Reducing the “ouch” after phototherapy in neonates!! – A prospective observational study to prove the correlation of transcutaneous and serum bilirubin after cessation of phototherapy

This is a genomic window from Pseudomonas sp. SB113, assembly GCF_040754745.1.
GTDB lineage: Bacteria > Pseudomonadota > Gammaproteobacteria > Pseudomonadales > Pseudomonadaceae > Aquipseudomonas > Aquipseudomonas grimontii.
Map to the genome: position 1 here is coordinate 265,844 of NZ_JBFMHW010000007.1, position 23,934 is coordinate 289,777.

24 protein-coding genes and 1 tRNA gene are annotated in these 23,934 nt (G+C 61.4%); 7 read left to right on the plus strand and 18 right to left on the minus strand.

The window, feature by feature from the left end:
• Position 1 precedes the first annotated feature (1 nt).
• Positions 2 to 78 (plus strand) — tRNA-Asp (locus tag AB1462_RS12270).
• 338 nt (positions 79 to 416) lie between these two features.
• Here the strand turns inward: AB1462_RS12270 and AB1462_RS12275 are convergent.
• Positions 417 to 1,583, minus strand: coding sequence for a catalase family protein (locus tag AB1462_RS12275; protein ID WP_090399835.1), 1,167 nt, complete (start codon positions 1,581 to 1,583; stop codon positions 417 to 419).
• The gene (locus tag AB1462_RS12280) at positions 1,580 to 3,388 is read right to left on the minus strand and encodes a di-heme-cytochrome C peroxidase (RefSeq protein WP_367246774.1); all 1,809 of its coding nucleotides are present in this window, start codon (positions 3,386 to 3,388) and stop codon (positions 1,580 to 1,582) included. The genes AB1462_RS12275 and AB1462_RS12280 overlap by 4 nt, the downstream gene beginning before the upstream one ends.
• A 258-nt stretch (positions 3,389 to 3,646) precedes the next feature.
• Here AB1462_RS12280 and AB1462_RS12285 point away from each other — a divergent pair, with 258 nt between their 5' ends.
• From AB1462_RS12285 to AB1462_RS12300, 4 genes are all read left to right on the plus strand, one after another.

Background: Neonates receiving phototherapy (PT) for neonatal hyperbilirubinemia are often discharged late and multiple blood samples are taken during and after discontinuation of PT. Clinicians often have reservations in replacing total serum bilirubin (TSB) with transcutaneous bilirubinometer (TcB). Objective: The objective of the study was to study the correlation between TcB values with TSB in infants before PT and during rebound bilirubin assessment in term and late preterm babies. Materials and Methods: The study was conducted in a tertiary newborn center from November 2014 to June 2016. The babies above 34 weeks gestation period significant hyperbilirubinemia were included in the study and exclusion criteria included babies with established direct hyperbilirubinemia, neonatal septicemia, major congenital/gastrointestinal malformations, and those on PT. TSB and TcB were taken at 24 h of age in all babies and rebound values, both TSB and TcB, in 54 babies who required PT. Statistical analysis was done using Spearman’s correlation and Bland Altman plots. Results: TcB and TSB showed good correlation (Spearman R=0.917) at 24 h of age before initiation of PT but with poor agreement (mean difference overestimating by 1.5 mg/dl). The correlation of TcB and TSB at the time of rebound estimation was 0.994 with good agreement (mean difference overestimating by 0.6 mg/dl). Conclusion: Pediatricians should take steps in reducing “ouch” for rebound bilirubin.
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